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July Roundup: Distribution Center Metrics, The State of Logistics

What we're reading this month that you might find useful

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Every month, we curate the best of what we’ve read, watched or downloaded in the world of manufacturing, distribution, logistics, storage and handling. Here’s what we have seen in July.

WERC releases 2021 distribution center measures report

While the adage “You can’t improve what you can’t measure” is actually not what Peter Drucker said or meant, it’s still important to measure what you can. The Warehousing Education Research Council’s 2022 DC measures report—packed with 36 key operational metrics for distribution center operators—may be the group’s most important in years.

We’ve watched the world’s shift toward distribution and ecommerce faster than ever in the last few years, so the report’s focus is one you should consider if you operate a distribution center, ecommerce fulfillment operation or warehouse. 

WERC 2022 distribution center report cover

The report breaks the study into these categories:

  • Customer metrics
  • Inbound operational metrics
  • Outbound operational metrics
  • Financial metrics
  • Capacity and quality metrics
  • Employee metrics
  • Perfect order metrics
  • Cash to cash metrics

WERC defines these metrics and shows you how to calculate each. This should help you create a balanced approach to authentic, verifiable operations analysis.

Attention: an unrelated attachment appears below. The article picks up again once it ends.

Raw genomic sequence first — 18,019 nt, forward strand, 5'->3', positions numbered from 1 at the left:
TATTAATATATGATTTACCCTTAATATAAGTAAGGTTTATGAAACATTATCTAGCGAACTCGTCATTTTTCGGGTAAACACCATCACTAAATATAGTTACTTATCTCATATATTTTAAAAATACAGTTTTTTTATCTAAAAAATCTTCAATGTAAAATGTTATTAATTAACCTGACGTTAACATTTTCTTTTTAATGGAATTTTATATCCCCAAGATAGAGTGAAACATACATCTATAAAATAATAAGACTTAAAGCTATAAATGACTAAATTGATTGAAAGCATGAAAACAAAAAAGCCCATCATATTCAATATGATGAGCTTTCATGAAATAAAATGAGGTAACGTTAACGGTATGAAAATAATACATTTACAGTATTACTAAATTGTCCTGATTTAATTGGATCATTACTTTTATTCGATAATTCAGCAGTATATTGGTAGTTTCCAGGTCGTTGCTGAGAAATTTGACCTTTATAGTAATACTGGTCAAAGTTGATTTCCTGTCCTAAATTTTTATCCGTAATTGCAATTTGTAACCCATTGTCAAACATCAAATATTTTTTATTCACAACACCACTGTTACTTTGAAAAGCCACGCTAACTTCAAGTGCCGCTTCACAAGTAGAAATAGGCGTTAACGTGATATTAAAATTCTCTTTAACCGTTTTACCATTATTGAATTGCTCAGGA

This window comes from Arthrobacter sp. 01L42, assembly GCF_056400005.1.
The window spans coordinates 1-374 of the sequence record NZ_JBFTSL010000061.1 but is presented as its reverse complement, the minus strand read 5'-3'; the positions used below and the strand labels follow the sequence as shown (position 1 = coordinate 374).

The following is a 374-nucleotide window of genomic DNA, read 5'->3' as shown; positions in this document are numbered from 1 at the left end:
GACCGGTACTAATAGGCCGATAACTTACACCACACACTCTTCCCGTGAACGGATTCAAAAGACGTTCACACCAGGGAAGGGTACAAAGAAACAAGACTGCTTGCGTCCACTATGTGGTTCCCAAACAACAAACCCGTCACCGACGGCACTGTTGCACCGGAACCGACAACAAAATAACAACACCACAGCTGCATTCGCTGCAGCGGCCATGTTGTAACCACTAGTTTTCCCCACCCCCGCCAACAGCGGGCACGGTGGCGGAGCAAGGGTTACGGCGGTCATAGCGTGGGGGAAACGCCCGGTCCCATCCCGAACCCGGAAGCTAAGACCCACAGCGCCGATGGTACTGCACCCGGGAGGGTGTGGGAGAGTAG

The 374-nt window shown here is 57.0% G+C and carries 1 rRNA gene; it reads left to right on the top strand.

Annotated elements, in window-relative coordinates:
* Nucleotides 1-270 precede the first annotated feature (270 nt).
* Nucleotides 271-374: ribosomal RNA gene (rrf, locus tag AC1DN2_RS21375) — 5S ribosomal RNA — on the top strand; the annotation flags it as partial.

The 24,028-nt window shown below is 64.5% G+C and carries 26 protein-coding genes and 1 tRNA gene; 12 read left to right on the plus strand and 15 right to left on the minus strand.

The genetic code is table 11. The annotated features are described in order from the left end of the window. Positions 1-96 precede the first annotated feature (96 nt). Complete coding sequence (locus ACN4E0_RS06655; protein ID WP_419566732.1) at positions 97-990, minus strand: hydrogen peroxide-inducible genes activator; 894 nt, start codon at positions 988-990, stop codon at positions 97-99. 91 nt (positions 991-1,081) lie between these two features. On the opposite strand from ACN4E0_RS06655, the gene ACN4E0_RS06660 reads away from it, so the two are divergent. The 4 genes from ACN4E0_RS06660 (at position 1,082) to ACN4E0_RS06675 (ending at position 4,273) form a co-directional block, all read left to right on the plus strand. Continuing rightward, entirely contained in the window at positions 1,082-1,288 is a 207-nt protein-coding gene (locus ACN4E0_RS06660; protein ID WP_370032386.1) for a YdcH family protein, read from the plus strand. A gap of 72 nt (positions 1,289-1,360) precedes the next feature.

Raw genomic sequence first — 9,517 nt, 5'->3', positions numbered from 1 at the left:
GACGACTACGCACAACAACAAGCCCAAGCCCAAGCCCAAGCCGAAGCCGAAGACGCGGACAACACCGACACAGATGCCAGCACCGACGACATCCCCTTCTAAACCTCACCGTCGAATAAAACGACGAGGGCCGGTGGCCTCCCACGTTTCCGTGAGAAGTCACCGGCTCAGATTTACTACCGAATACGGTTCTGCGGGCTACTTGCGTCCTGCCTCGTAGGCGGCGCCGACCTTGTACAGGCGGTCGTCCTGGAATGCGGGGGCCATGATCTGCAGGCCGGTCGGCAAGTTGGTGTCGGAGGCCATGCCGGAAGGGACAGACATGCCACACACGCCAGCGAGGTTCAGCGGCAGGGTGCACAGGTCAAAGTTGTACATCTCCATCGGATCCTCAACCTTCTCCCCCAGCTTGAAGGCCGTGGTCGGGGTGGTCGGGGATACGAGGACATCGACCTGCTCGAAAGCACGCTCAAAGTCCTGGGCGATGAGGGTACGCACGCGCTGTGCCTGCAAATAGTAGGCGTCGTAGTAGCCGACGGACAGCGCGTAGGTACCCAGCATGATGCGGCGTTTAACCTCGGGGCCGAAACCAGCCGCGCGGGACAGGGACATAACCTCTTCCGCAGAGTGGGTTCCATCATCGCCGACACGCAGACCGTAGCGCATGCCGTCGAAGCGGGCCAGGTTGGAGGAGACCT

What should matter most for you? This depends on your current operation, KPIs and business goals that will always be different from operation to operation. The best place to start is to focus first on what impacts your customers most. If it’s quality, if it’s on-time delivery, if it’s anything in particular, focus on that area.

The WERC report is $550, but costs members $175.

The state of Logistics in 2022: “out of synch”

warehouse aerial view

Logistics Management reports, as we all might expect, that logistics are a mixed bag in 2022, with higher expenses and demand driving the industry. Consumers are still buying and demanding on-time deliveries, whether that is to retail locations or their front porches. We see this on the ground level in warehousing and distribution. Manufacturers see it from both sides as well: they need raw materials and components from a strained supply chain on one side, and experience pressure to produce finished goods on the other.

The pressure is described as “extraordinary” by author John Schulz.

Key takeaways

  • The U.S. cost of logistics rose by 22.4% last year. That’s 8% of America’s 2021 GDP.
  • Warehousing market is now estimated at $80 billion, with continued double-digit annual growth. Demand for warehouse capacity will continue to grow in 2022 and beyond.
  • If your company hasn’t focused on its warehousing capacity, it’s past time to do so. Since warehousing is so much more than a place to store, ship and handle things, it’s time for businesses to understand and capitalize on it.